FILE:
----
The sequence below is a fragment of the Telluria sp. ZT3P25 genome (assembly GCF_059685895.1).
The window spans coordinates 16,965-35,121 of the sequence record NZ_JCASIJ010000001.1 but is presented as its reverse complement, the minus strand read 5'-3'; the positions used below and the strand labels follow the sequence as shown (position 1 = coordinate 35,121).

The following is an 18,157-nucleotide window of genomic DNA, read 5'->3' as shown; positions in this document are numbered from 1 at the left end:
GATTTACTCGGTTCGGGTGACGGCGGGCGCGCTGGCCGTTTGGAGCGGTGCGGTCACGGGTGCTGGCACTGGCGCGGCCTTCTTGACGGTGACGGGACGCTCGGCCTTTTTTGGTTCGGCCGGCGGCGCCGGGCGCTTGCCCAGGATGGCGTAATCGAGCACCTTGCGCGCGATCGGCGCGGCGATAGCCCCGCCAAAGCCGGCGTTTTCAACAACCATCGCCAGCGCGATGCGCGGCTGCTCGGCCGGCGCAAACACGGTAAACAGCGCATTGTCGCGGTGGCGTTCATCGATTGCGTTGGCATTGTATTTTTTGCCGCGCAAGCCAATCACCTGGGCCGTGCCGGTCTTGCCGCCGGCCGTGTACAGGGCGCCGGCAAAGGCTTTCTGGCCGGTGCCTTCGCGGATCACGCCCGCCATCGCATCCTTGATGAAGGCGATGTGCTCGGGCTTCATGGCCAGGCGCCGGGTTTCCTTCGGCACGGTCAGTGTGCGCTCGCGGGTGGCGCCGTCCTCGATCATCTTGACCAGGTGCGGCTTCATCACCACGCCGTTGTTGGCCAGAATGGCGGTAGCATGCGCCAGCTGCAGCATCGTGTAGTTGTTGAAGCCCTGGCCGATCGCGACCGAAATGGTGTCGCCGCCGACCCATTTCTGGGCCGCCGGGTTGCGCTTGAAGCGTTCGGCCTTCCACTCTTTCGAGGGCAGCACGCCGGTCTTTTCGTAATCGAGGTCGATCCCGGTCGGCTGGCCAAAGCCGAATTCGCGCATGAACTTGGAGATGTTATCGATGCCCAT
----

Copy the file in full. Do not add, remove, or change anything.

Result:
The sequence below is a fragment of the Telluria sp. ZT3P25 genome (assembly GCF_059685895.1).
The window spans coordinates 16,965-35,121 of the sequence record NZ_JCASIJ010000001.1 but is presented as its reverse complement, the minus strand read 5'-3'; the positions used below and the strand labels follow the sequence as shown (position 1 = coordinate 35,121).

The following is an 18,157-nucleotide window of genomic DNA, read 5'->3' as shown; positions in this document are numbered from 1 at the left end:
GATTTACTCGGTTCGGGTGACGGCGGGCGCGCTGGCCGTTTGGAGCGGTGCGGTCACGGGTGCTGGCACTGGCGCGGCCTTCTTGACGGTGACGGGACGCTCGGCCTTTTTTGGTTCGGCCGGCGGCGCCGGGCGCTTGCCCAGGATGGCGTAATCGAGCACCTTGCGCGCGATCGGCGCGGCGATAGCCCCGCCAAAGCCGGCGTTTTCAACAACCATCGCCAGCGCGATGCGCGGCTGCTCGGCCGGCGCAAACACGGTAAACAGCGCATTGTCGCGGTGGCGTTCATCGATTGCGTTGGCATTGTATTTTTTGCCGCGCAAGCCAATCACCTGGGCCGTGCCGGTCTTGCCGCCGGCCGTGTACAGGGCGCCGGCAAAGGCTTTCTGGCCGGTGCCTTCGCGGATCACGCCCGCCATCGCATCCTTGATGAAGGCGATGTGCTCGGGCTTCATGGCCAGGCGCCGGGTTTCCTTCGGCACGGTCAGTGTGCGCTCGCGGGTGGCGCCGTCCTCGATCATCTTGACCAGGTGCGGCTTCATCACCACGCCGTTGTTGGCCAGAATGGCGGTAGCATGCGCCAGCTGCAGCATCGTGTAGTTGTTGAAGCCCTGGCCGATCGCGACCGAAATGGTGTCGCCGCCGACCCATTTCTGGGCCGCCGGGTTGCGCTTGAAGCGTTCGGCCTTCCACTCTTTCGAGGGCAGCACGCCGGTCTTTTCGTAATCGAGGTCGATCCCGGTCGGCTGGCCAAAGCCGAATTCGCGCATGAACTTGGAGATGTTATCGATGCCCAT